- Somewhere That's Green Reprise.
I'm feeling strangely happy now
- What's Audrey's greatest dream? What fantasy does she cling to, despite believing it's a daydream she thinks she'll never achieve? Not fame and fortune, not living in a mansion, not being married to a millionaire. No, she fantasizes about living in a nice house in a safe neighborhood, with some "modern" appliances and a pretty garden, with a husband that doesn't beat her and genuinely loves her. These very basic "luxuries" that Audrey absolutely deserves to have are completely out of her reach. (Well, not the guy, but she doesn't realize that Seymour loves her back at that point.) She doesn't even think she deserves those nice things!
- What makes it really tragic is that she's literally getting what she wants.
Contented and serene
Oh, don't you see
I'll finally be
Somewhere that's green.
- Depending on the actress and how it's done, that song the first time around also counts.note
- You don't have to imagine the original stage version of the first "Somewhere That's Green".
- When you think about it, Seymour has never been loved in his life. He was abandoned at the Skid Row Home for Boys and subsequently taken out by a guy who hated him, made him sleep under the counter, and kept him around to do the work. Then he gets a magic plant, and suddenly Mushnik wants to be his dad! Audrey loves him! The world loves him! Everything's perfect...and then he's forced to go on a bloody, awful, evil killing spree, in part because he's afraid that if he gets rid of the plant, Audrey won't love him anymore.
- Audrey was abandoned by her father when she was a child, ended up with an abusive jerk, and is trapped in a dead-end job with no chance at escape.
- While it's a catchy song the whole way through, Skid Row (Downtown) gives a good look into the characters' desire to get out of the really bad situations they're in (Audrey's abusive relationship, Seymour working for a man who not only hates him but works him to the bone, etc). Is it any wonder Seymour is attracted by Twoey's plan?Downtown...
That's your home address, you live—
When your life's a mess, you live—
Where depression's just status quo...
Down on Skid Row!
- Audrey's whole relationship with Orin is seriously hard to watch. He's spent years beating her and degrading her, and her self-esteem is in shambles, but she stays with him because "he's the only fella I've got", and because she's too scared to leave. As she puts it, he beats her up when he's "nice" and he'll be much worse if she leaves. Despite her friends and coworkers urging her to leave Orin and find someone that respects her, Audrey believes she doesn't deserve anyone better because of her past (it's heavily implied she used to be a stripper). So she stays with the creep because she thinks if she leaves him, she'll be alone, and she'd rather be abused than alone. For such a silly, over-the-top show, it definitely has a devastatingly true-to-life portrayal of an abusive relationship.
- Twoey even uses Audrey as a means to motivate Seymour to kill someone. Seymour protests that no one deserves to die or be fed to a hungry plant. Audrey II replies, "Sure you do" just as Audrey runs in fetching her sweater, apologizing to her boyfriend for leaving it behind. Orin smacks her in full view of the plant and her coworker, not caring who sees. Seymour then sings in perfect sync with Twoey about how "the guy sure looks like plant food to me."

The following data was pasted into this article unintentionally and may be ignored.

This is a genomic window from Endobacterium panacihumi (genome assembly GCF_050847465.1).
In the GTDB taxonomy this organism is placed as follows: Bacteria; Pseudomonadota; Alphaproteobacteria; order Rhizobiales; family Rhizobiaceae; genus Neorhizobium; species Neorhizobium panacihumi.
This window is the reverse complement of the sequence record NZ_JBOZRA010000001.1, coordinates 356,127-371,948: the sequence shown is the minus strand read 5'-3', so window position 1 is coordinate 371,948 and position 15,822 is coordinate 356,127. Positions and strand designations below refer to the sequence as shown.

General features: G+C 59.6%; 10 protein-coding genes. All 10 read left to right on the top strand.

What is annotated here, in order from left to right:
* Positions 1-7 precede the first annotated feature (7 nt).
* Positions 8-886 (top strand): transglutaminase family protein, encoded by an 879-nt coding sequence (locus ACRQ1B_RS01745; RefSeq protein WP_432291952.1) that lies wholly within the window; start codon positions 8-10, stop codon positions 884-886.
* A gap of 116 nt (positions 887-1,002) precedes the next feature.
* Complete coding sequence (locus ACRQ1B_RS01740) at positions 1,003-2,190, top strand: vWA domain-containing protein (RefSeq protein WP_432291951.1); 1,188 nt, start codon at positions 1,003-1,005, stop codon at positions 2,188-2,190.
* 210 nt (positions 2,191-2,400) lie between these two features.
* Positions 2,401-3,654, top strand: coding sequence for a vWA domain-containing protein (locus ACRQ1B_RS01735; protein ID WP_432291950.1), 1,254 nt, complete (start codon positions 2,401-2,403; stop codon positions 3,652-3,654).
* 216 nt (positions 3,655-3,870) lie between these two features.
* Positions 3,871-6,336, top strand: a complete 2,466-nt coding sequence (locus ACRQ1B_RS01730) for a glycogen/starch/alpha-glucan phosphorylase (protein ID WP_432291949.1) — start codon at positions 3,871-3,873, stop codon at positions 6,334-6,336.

- In Act Two, Seymour notes that she's been upset since Orin "mysteriously disappeared. Audrey explains that she feels guilty, because "secretly, [she] wished for it." She then says that she sometimes wonders if it's her fault that Orin is gone and that it's terrible for her to wish that he was dead. Seymour in turn feels guilty that he caused Audrey pain rather than save her.
- Anyone who's seen Audrey's reprise of "Somewhere That's Green" as she dies in the director's cut knows that had it been left in the original theatrical version, she would have won an Oscar.
- The musical build-up to the dramatic chord can make you feel a bit of sympathy for Seymour, even if the whole situation's his fault.
- It's even worse in the film than in the musical, for several reasons. Seymour had just proposed to Audrey, and they were about to elope together—she was in her wedding gown, for crying out loud! Plus, when Patrick Martin shows up afterward, he finds Seymour standing at the top of a building, tears in his eyes, all ready to jump.
- In fact, after the first take, Frank Oz told Ellen Greene that her performance was too restrained, and to let it all go. The next take was the last one.
- The way Audrey II slowly, reverently opens its jaws as Seymour tenderly lays Audrey in its mouth...as if even the evil, carnivorous plant whose stated goal is the destruction of the human race respects the enormity of what Seymour's doing.
- The music for the entire scene of Audrey's death is just heartbreaking. First, you have the "Somewhere That's Green" reprise, which is painful for obvious reasons. Then that song ends on the melody of "Suddenly Seymour", and then moves into a rising instrumental "Skid Row", all of which are darkly ironic to their counterparts on the soundtrack.
- While Orin deserves it, his realization that Seymour is letting him die is somewhat sad. He even shows slight regret before dying, when Seymour subtly reveals why he's letting the nitrous oxide kill him.Orin: What'd I ever do to you?Seymour: Nothing... It's what you did to her.Orin: "Her" who? *Beat* Oh... her. *dies*
- In the cut content from "The Meek Shall Inherit the Earth", Seymour shows the only real regret for killing Mushnik. When he sings, "Who knew that success would come with bloody, nasty strings?" he sees a painting of Mushnik with blood seeping down it.